The North/South Ministerial Council is a body established under the Good Friday Agreement to co-ordinate activity and exercise certain governmental powers across the whole island of Ireland. The Council takes the form of meetings between ministers from both Republic of Ireland and Northern Ireland and is responsible for twelve policy areas. Six of these areas are the responsibility of corresponding North/South Implementation Bodies; the body is based in the city of Armagh in Northern Ireland. The North/South Ministerial Council and the Northern Ireland Assembly are "mutually inter-dependent" institutions: one cannot exist without the other; when the Northern Ireland Assembly is suspended, responsibility for areas of co-operation fall to the British-Irish Intergovernmental Conference. The Ministerial Council consists of representatives of both the Northern Ireland Executive and the Government of Ireland; the Ministerial Council may meet in either a plenary or, more sectoral format. In a plenary meeting a Northern Ireland delegation is led by the First Minister and deputy First Minister of Northern Ireland while the Republic's delegation is led by the Taoiseach and Tánaiste.
A meeting in a sectoral format deals only with one particular policy area, consists of the minister from Dublin with responsibility for the area under discussion, two ministers from Northern Ireland, including the minister with the relevant competence. The Council is supported by a standing joint secretariat, consisting of members of the civil services of both Northern Ireland and the Republic; the Council has occasional meetings in an "institutional" format to consider other business and technical matters, such as appointments to boards. The Council is responsible for twelve "areas for co-operation". Six of these are in areas where co-operation must be agreed together but implemented separately in each jurisdiction. Six more are in areas where co-operation is agreed together and implemented through shared all-Ireland "implementation bodies". Areas for co-operation where implementation is carried out separately: Agriculture: Common Agricultural Policy issues and plant health, agricultural research and rural development.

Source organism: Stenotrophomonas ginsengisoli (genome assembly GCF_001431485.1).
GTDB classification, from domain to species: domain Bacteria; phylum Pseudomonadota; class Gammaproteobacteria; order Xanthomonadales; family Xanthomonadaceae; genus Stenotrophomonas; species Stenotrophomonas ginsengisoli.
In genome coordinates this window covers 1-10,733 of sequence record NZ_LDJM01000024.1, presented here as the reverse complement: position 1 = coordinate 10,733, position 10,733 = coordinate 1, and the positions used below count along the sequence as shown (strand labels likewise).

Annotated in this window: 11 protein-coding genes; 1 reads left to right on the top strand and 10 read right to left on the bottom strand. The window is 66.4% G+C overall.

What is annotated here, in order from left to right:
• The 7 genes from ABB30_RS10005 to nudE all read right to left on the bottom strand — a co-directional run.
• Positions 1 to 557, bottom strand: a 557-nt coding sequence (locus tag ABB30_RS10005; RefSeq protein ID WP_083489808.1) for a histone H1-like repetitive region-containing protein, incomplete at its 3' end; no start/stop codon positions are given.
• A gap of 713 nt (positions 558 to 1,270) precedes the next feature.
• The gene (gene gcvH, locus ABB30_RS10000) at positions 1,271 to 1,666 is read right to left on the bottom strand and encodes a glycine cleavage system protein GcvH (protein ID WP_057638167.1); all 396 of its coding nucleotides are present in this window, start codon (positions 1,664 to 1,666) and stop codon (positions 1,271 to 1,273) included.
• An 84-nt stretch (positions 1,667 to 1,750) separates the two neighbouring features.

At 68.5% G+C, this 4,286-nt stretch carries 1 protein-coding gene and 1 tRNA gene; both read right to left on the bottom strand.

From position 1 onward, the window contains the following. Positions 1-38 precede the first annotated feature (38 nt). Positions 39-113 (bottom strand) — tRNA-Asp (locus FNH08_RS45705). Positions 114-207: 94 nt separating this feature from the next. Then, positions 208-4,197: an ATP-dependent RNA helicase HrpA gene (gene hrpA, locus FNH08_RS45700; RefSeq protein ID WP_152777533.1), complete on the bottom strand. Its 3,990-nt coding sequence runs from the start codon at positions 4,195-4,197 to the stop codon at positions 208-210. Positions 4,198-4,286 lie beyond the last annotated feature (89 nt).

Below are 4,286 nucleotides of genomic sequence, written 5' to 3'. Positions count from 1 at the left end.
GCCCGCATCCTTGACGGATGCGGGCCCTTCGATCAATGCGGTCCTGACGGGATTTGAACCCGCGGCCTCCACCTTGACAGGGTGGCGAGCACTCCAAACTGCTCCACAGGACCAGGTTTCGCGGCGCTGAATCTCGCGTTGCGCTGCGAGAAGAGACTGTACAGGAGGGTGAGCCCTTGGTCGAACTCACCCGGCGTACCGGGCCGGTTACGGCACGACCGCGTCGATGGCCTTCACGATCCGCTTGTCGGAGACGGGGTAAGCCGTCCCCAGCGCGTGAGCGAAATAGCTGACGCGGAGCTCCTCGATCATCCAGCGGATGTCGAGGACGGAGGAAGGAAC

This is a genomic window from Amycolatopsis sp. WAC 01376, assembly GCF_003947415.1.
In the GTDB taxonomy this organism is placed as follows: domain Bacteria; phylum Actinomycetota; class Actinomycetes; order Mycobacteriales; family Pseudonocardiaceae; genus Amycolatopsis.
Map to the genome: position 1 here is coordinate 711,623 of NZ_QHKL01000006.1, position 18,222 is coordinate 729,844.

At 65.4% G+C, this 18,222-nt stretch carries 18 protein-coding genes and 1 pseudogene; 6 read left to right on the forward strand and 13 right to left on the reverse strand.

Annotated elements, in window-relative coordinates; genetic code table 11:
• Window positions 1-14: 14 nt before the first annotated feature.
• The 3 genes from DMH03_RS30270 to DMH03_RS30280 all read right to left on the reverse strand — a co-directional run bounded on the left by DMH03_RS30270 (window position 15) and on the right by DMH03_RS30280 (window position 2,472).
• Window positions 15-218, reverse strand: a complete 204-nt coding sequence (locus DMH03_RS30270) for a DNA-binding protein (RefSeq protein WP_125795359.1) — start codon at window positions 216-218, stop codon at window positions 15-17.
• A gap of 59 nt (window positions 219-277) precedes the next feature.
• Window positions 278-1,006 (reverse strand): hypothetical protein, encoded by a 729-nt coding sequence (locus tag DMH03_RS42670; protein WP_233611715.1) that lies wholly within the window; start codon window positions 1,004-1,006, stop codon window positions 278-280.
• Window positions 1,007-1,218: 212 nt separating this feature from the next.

Education: Education for children with special needs, educational under-achievement, teacher qualifications and school and teacher exchanges. Environment: Environmental protection, water-quality management and waste management. Health: Accident and emergency planning, co-operation on high-technology equipment, cancer research and health promotion. Tourism: The promotion of the island of Ireland as a tourist destination for overseas visitors via the establishment of a new company, known as Tourism Ireland. Transport: Co-operation on strategic transport planning including road and rail infrastructure and public transport services and road and rail safety; the six all-Ireland implementation bodies are: Waterways Ireland: Management of specific and chiefly recreational inland waterways. Food Safety Promotion Board: Food safety awareness. Special European Union Programmes Body: Management and oversight of EU programmes and common chapters of the National Development Plan and the Northern Ireland Structural Funds Plan.
The North/South Language Body: Promotion of the Irish and Ulster Scots languages through two separate agencies, Foras na Gaeilge and Tha Boord o Ulstèr-Scotch. InterTradeIreland: Northern Ireland-Republic of Ireland trade and business development. Foyle and Irish Lights Commission: The management and development of Lough Foyle and Carlingford Lough and coastal lights through two separate agencies, The Loughs Agency and Lights AgencyIn addition to these bodies, Tourism Ireland, is a de facto seventh implementation body. Additional areas for co-operation may be added by agreement among the Council and with the endorsement of the Northern Ireland Assembly and Oireachtas. A new jointly owned agency, Lights Agency, was intended to replace the Commissioners of Irish Lights, funded from the UK Department for Transport-managed General Lighthouse Fund to provide coastal aids to navigation throughout the island of Ireland. However, complexities arising from the transfer of functions have meant that this has had to be reconsidered.